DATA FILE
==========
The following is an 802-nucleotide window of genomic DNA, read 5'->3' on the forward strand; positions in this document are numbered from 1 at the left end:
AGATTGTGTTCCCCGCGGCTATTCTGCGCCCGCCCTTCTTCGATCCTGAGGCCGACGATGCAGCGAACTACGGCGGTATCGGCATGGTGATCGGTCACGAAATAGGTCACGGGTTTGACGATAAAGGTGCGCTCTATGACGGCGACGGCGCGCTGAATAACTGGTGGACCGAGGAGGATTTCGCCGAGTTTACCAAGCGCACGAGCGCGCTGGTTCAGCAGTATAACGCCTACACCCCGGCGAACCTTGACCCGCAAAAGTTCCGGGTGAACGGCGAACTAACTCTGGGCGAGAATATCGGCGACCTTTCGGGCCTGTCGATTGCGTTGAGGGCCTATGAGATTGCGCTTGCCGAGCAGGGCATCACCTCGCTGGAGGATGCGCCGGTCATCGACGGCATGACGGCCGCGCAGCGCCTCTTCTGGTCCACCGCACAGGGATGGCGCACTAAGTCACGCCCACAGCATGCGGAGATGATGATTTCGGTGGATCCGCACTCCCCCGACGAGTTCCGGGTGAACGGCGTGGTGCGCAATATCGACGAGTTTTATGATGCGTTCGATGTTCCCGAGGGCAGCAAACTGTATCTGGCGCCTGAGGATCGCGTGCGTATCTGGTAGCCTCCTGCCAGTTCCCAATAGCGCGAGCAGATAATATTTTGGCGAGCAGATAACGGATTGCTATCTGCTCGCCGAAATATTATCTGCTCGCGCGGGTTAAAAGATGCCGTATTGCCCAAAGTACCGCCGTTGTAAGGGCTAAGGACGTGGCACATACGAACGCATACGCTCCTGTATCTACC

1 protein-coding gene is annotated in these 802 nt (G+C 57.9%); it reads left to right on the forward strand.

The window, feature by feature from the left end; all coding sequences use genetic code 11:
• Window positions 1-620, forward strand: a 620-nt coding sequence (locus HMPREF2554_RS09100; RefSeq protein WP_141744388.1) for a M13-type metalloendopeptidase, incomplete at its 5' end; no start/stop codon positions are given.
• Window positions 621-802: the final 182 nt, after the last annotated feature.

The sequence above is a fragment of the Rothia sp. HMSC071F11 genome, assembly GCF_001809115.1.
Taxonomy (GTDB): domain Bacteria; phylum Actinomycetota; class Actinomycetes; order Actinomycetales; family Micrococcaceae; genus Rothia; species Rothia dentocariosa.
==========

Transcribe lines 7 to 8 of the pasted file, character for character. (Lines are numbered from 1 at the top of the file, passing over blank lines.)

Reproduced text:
The sequence above is a fragment of the Rothia sp. HMSC071F11 genome, assembly GCF_001809115.1.
Taxonomy (GTDB): domain Bacteria; phylum Actinomycetota; class Actinomycetes; order Actinomycetales; family Micrococcaceae; genus Rothia; species Rothia dentocariosa.